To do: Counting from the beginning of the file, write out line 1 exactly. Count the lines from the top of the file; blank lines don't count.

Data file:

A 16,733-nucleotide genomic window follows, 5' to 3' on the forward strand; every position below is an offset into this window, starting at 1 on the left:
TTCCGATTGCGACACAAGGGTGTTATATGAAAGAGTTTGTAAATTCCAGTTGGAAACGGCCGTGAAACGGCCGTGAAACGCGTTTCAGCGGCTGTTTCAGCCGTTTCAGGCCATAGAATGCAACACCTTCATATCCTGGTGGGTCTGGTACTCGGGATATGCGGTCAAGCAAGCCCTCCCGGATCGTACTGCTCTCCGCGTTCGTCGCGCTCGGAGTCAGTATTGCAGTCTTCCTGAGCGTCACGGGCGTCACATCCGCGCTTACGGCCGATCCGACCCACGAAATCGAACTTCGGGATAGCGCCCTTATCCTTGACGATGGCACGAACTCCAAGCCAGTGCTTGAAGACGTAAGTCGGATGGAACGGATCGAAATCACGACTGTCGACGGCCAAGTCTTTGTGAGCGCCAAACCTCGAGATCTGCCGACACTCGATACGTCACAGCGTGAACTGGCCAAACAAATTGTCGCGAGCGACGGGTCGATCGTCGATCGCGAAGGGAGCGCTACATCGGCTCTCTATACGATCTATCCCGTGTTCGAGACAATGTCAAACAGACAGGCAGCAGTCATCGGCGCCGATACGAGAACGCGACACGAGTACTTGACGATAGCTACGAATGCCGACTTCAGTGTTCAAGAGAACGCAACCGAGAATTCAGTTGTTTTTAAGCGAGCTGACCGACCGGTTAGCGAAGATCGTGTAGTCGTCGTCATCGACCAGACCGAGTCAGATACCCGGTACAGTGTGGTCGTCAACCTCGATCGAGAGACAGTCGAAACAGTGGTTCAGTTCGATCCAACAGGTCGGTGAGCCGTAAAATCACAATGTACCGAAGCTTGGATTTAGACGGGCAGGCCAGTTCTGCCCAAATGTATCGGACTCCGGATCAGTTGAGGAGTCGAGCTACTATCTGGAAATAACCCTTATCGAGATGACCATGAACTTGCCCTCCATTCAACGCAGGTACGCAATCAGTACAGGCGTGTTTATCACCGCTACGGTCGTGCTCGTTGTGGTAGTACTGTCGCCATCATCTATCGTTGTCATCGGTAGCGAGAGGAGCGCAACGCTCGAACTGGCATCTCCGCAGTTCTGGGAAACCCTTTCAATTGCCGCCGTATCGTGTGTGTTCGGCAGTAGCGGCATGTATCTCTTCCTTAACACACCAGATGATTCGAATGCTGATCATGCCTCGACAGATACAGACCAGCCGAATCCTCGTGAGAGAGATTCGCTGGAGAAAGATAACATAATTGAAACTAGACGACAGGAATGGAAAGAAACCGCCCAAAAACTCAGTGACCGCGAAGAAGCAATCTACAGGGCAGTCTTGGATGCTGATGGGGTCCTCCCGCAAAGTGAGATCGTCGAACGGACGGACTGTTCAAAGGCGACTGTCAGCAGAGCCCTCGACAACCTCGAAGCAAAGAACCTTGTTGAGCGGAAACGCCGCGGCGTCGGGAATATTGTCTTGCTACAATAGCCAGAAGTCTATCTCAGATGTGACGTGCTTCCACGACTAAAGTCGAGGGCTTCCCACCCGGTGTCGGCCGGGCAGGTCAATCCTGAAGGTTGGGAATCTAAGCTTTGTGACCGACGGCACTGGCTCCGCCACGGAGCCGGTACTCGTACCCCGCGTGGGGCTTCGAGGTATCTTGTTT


A 16,733-nucleotide genomic window follows, 5' to 3' on the forward strand; every position below is an offset into this window, starting at 1 on the left: